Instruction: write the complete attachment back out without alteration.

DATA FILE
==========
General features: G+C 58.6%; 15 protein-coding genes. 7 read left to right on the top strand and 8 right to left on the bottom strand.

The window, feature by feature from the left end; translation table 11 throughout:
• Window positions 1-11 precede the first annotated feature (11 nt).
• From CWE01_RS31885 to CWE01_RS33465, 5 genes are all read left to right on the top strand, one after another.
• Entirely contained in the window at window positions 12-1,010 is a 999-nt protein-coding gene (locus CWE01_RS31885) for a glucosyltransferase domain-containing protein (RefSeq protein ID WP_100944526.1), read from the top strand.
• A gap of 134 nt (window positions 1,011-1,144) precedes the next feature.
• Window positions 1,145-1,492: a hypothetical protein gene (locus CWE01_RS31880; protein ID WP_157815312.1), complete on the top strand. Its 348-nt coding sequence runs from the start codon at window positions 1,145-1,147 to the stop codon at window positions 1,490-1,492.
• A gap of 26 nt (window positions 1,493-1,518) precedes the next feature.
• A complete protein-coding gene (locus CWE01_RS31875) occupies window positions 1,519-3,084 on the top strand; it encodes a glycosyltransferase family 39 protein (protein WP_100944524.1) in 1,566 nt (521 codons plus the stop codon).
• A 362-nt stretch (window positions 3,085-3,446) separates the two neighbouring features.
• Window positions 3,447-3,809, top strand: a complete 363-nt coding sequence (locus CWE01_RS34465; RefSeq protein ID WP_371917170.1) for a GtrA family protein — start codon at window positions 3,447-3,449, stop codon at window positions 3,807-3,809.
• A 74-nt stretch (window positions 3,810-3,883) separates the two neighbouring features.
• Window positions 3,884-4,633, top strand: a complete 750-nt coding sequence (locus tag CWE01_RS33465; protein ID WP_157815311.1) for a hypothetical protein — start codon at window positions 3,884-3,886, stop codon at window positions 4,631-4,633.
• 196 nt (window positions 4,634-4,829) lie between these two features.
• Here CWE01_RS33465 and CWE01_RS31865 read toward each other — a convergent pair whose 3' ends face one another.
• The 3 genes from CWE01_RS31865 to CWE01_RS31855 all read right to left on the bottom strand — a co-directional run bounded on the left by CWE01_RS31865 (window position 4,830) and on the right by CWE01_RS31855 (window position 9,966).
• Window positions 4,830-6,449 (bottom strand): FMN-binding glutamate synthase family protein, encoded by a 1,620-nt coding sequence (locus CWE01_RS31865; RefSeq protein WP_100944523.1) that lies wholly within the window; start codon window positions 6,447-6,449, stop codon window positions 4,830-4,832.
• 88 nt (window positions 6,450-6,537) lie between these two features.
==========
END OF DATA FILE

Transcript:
General features: G+C 58.6%; 15 protein-coding genes. 7 read left to right on the top strand and 8 right to left on the bottom strand.

The window, feature by feature from the left end; translation table 11 throughout:
• Window positions 1-11 precede the first annotated feature (11 nt).
• From CWE01_RS31885 to CWE01_RS33465, 5 genes are all read left to right on the top strand, one after another.
• Entirely contained in the window at window positions 12-1,010 is a 999-nt protein-coding gene (locus CWE01_RS31885) for a glucosyltransferase domain-containing protein (RefSeq protein ID WP_100944526.1), read from the top strand.
• A gap of 134 nt (window positions 1,011-1,144) precedes the next feature.
• Window positions 1,145-1,492: a hypothetical protein gene (locus CWE01_RS31880; protein ID WP_157815312.1), complete on the top strand. Its 348-nt coding sequence runs from the start codon at window positions 1,145-1,147 to the stop codon at window positions 1,490-1,492.
• A gap of 26 nt (window positions 1,493-1,518) precedes the next feature.
• A complete protein-coding gene (locus CWE01_RS31875) occupies window positions 1,519-3,084 on the top strand; it encodes a glycosyltransferase family 39 protein (protein WP_100944524.1) in 1,566 nt (521 codons plus the stop codon).
• A 362-nt stretch (window positions 3,085-3,446) separates the two neighbouring features.
• Window positions 3,447-3,809, top strand: a complete 363-nt coding sequence (locus CWE01_RS34465; RefSeq protein ID WP_371917170.1) for a GtrA family protein — start codon at window positions 3,447-3,449, stop codon at window positions 3,807-3,809.
• A 74-nt stretch (window positions 3,810-3,883) separates the two neighbouring features.
• Window positions 3,884-4,633, top strand: a complete 750-nt coding sequence (locus tag CWE01_RS33465; protein ID WP_157815311.1) for a hypothetical protein — start codon at window positions 3,884-3,886, stop codon at window positions 4,631-4,633.
• 196 nt (window positions 4,634-4,829) lie between these two features.
• Here CWE01_RS33465 and CWE01_RS31865 read toward each other — a convergent pair whose 3' ends face one another.
• The 3 genes from CWE01_RS31865 to CWE01_RS31855 all read right to left on the bottom strand — a co-directional run bounded on the left by CWE01_RS31865 (window position 4,830) and on the right by CWE01_RS31855 (window position 9,966).
• Window positions 4,830-6,449 (bottom strand): FMN-binding glutamate synthase family protein, encoded by a 1,620-nt coding sequence (locus CWE01_RS31865; RefSeq protein WP_100944523.1) that lies wholly within the window; start codon window positions 6,447-6,449, stop codon window positions 4,830-4,832.
• 88 nt (window positions 6,450-6,537) lie between these two features.